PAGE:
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utterly abhor all false and evil ways. And we shall implore the gracious influences of the Holy Spirit to be vouchsafed us for this purpose.
The first of the precepts contained in the Epistle for this day is, Be not wise in your own conceits. We are here warned against setting up our own opinion, and particularly on religious subjects, so as to think meanly of every person who differs from us, as if all others were, ignorant in comparison with ourselves. From hence have arisen all the schisms and divisions which have appeared in the church of Christ. Against this spirit the apostle admonishes the Philippians, Let nothing be done through strife or vain glory, but in lowliness of mind let each esteem other better than themselves.89 It may also condemn a setting up of our own judgment above the word of God; which is done when we do not bow with submission to all that is revealed in the holy scriptures for our instruction and direction. It is our wisdom at all times to humble ourselves under the mighty hand of God; for God resisteth the proud, and giveth grace to the humble.90 His wisdom is infinite; and what He has been pleased to reveal to us is made known in order that we may be made wise unto salvation by faith in Christ Jesus. We should keep this in mind, that we may receive with meekness the ingrafted word, which is able to save our souls.91
89 Philip. ii. 3.
90 1 Peter v.
5, 6. 91 James i. 21.
It is by the indulgence of vain speculations on religious subjects, instead of giving diligence to make our own calling and election sure, that the spirit of self-conceit is nurtured.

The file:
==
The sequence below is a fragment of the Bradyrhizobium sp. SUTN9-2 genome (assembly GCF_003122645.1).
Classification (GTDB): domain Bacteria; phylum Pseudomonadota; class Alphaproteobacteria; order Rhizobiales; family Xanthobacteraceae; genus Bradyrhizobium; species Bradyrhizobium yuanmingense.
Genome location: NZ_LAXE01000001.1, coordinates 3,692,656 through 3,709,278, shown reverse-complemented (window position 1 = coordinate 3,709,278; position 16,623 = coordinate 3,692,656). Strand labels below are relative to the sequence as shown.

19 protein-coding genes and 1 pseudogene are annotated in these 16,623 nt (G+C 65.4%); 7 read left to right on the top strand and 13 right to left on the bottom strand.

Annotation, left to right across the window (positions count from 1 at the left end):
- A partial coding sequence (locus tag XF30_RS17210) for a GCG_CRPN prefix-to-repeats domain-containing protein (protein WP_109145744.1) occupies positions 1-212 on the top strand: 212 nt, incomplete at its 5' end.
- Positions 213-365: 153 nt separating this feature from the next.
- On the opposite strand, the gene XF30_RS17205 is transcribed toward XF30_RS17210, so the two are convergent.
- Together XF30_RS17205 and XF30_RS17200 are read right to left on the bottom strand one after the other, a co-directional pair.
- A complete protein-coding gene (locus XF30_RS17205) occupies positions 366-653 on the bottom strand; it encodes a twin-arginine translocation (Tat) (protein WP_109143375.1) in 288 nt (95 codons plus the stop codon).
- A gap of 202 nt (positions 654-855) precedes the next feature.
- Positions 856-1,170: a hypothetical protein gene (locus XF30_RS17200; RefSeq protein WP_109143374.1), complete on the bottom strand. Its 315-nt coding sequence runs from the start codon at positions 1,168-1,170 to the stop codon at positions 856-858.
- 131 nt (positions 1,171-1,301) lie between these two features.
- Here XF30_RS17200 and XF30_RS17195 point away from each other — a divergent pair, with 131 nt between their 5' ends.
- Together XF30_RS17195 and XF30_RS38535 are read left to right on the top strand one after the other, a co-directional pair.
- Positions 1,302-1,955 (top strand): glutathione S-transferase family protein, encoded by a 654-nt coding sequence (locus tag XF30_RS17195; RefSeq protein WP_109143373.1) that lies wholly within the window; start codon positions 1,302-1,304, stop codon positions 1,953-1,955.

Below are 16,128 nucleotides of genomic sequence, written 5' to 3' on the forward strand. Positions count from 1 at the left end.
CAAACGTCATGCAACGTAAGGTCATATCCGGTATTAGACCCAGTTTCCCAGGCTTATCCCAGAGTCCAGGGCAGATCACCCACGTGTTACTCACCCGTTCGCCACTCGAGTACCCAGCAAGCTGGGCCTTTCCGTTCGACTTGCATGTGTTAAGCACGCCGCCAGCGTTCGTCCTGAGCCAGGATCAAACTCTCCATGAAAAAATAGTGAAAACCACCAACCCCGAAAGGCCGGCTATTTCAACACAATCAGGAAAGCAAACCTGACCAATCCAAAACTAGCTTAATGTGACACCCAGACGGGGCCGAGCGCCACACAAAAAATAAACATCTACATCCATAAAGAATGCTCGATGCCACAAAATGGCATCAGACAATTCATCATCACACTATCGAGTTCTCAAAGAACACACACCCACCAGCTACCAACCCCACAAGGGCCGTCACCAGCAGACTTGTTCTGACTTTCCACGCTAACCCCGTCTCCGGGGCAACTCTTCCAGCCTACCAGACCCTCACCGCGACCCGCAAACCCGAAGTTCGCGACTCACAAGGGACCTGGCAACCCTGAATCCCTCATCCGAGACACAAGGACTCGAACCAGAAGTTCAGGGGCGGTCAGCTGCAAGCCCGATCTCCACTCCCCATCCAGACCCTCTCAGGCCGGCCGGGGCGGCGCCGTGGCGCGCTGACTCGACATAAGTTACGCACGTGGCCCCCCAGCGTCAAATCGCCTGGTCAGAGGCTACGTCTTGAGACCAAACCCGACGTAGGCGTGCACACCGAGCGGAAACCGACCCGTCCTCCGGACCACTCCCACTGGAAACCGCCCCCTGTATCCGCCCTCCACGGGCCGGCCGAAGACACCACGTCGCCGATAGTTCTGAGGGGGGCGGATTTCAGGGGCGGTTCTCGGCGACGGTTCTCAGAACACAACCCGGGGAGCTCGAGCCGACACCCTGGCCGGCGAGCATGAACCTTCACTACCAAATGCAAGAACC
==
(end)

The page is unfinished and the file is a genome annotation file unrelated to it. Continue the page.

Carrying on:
As this spirit is calculated to stir up a feeling of contempt in those who are exposed to its influence, in order that such a feeling may at once be repressed, the apostle exhorts, Recompense to no man evil for evil. Christianity is a religion of universal good-will and benevolence. It is contrary to all kinds of malice and wickedness. It permits no resentment to be harboured in the breast, and no injurious treatment of others. It is also open and undisguised in all its conduct. It requires of those who are under its influence to provide things honest in the sight of all men. All deceit and dishonesty is contrary to its injunctions. How then can those persons imagine themselves to be Christians who practise them? Yet how many who are called religious persons act in opposition to this precept. What complaints are made of the impositions of tradespeople, and the dishonesty of servants. How those who make a profession of being believers in Christ, can answer it to their own consciences to be guilty of deliberate acts of dishonesty, is unaccountable, except on the principle of self-deception. Dishonest practices are most disgraceful to a profession of Christianity. They occasion religion to be evil spoken of by those who are